↓ Skip to main content

Influence of ethnicity on acceptability of method of blood pressure monitoring: a cross-sectional study in primary care

Overview of attention for article published in British Journal of General Practice, June 2016
Altmetric Badge

About this Attention Score

  • In the top 25% of all research outputs scored by Altmetric
  • Good Attention Score compared to outputs of the same age (79th percentile)
  • Good Attention Score compared to outputs of the same age and source (65th percentile)

Mentioned by

twitter
13 tweeters

Citations

dimensions_citation
13 Dimensions

Readers on

mendeley
41 Mendeley
You are seeing a free-to-access but limited selection of the activity Altmetric has collected about this research output. Click here to find out more.
Title
Influence of ethnicity on acceptability of method of blood pressure monitoring: a cross-sectional study in primary care
Published in
British Journal of General Practice, June 2016
DOI 10.3399/bjgp16x685717
Pubmed ID
Authors

Sally Wood, Sheila M Greenfield, M Sayeed Haque, Una Martin, Paramjit S Gill, Jonathan Mant, Mohammed A Mohammed, Gurdip Heer, Amanpreet Johal, Ramandeep Kaur, Claire Schwartz, Richard J McManus

Abstract

Ambulatory and/or home monitoring are recommended in the UK and the US for the diagnosis of hypertension but little is known about their acceptability. To determine the acceptability of different methods of measuring blood pressure to people from different minority ethnic groups. Cross-sectional study with focus groups in primary care in the West Midlands. People of different ethnicities with and without hypertension were assessed for acceptability of clinic, home, and ambulatory blood pressure measurement using completion rate, questionnaire, and focus groups. A total of 770 participants were included, who were white British (n = 300), South Asian (n = 241), and African Caribbean (n = 229). White British participants had significantly higher successful completion rates across all monitoring modalities compared with the other ethnic groups, especially for ambulatory monitoring: white British (n = 277, 92% [95% confidence interval [CI] = 89% to 95%]) versus South Asian (n = 171, 71% [95% CI = 65% to 76%], P<0.001) and African Caribbean (n = 188, 82% [95% CI = 77% to 87%], P<0.001), respectively. There were significantly lower acceptability scores for minority ethnic participants across all monitoring methods compared with white British participants. Focus group results highlighted self-monitoring as most acceptable and ambulatory monitoring least acceptable without consistent differences by ethnicity. Clinic monitoring was seen as inconvenient and anxiety provoking but with the advantage of immediate professional input. Reduced acceptability and completion rates among minority ethnic groups raise important questions for the implementation and interpretation of blood pressure monitoring. Selection of method of blood pressure monitoring should take into account clinical need, patient preference, and potential cultural barriers to monitoring.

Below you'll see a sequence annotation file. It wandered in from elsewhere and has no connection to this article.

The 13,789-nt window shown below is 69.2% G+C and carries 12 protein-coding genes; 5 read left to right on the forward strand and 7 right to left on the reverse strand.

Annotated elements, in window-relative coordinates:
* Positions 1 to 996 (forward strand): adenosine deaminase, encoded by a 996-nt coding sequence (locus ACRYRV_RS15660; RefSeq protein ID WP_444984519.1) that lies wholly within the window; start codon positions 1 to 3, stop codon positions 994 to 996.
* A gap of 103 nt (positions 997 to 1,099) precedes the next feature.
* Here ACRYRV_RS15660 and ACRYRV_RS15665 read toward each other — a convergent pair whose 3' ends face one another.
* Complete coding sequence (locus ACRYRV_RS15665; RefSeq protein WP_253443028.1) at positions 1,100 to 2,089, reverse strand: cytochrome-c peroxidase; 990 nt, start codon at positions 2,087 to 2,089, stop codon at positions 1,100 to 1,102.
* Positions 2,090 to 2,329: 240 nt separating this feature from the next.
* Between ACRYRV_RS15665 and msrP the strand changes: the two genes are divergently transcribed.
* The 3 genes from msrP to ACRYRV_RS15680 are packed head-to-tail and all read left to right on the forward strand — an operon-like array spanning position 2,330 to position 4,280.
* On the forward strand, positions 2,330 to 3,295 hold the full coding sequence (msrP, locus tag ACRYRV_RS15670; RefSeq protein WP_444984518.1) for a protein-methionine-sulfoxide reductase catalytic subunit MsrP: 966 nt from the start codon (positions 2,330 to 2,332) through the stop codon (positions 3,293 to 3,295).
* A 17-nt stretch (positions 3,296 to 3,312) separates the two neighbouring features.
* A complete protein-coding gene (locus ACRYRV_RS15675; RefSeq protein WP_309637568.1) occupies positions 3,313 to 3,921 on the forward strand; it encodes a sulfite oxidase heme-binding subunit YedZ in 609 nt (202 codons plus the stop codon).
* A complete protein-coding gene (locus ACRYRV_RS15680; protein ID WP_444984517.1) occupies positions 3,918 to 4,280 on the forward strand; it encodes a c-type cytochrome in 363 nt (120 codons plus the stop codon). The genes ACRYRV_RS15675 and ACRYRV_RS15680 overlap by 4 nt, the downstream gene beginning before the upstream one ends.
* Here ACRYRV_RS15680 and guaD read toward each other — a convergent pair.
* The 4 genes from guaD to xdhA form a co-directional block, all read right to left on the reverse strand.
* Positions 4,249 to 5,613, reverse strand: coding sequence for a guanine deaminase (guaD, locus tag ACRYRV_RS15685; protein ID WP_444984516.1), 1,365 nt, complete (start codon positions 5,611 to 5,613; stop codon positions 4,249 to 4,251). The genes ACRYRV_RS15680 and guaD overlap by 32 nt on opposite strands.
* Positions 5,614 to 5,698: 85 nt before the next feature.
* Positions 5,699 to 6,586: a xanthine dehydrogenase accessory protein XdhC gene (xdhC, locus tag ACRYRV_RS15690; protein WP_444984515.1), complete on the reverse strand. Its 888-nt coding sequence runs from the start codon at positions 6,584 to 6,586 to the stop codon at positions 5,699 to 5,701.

Twitter Demographics

The data shown below were collected from the profiles of 13 tweeters who shared this research output. Click here to find out more about how the information was compiled.

Mendeley readers

The data shown below were compiled from readership statistics for 41 Mendeley readers of this research output. Click here to see the associated Mendeley record.

Geographical breakdown

Country Count As %
Unknown 41 100%

Demographic breakdown

Readers by professional status Count As %
Researcher 7 17%
Student > Master 7 17%
Student > Bachelor 5 12%
Student > Ph. D. Student 4 10%
Librarian 3 7%
Other 11 27%
Unknown 4 10%
Readers by discipline Count As %
Medicine and Dentistry 17 41%
Psychology 5 12%
Social Sciences 3 7%
Pharmacology, Toxicology and Pharmaceutical Science 2 5%
Neuroscience 2 5%
Other 7 17%
Unknown 5 12%

Attention Score in Context

This research output has an Altmetric Attention Score of 8. This is our high-level measure of the quality and quantity of online attention that it has received. This Attention Score, as well as the ranking and number of research outputs shown below, was calculated when the research output was last mentioned on 22 June 2019.
All research outputs
#2,610,733
of 15,298,914 outputs
Outputs from British Journal of General Practice
#1,085
of 3,284 outputs
Outputs of similar age
#55,205
of 265,133 outputs
Outputs of similar age from British Journal of General Practice
#29
of 84 outputs
Altmetric has tracked 15,298,914 research outputs across all sources so far. Compared to these this one has done well and is in the 82nd percentile: it's in the top 25% of all research outputs ever tracked by Altmetric.
So far Altmetric has tracked 3,284 research outputs from this source. They typically receive a lot more attention than average, with a mean Attention Score of 15.3. This one has gotten more attention than average, scoring higher than 66% of its peers.
Older research outputs will score higher simply because they've had more time to accumulate mentions. To account for age we can compare this Altmetric Attention Score to the 265,133 tracked outputs that were published within six weeks on either side of this one in any source. This one has done well, scoring higher than 79% of its contemporaries.
We're also able to compare this research output to 84 others from the same source and published within six weeks on either side of this one. This one has gotten more attention than average, scoring higher than 65% of its contemporaries.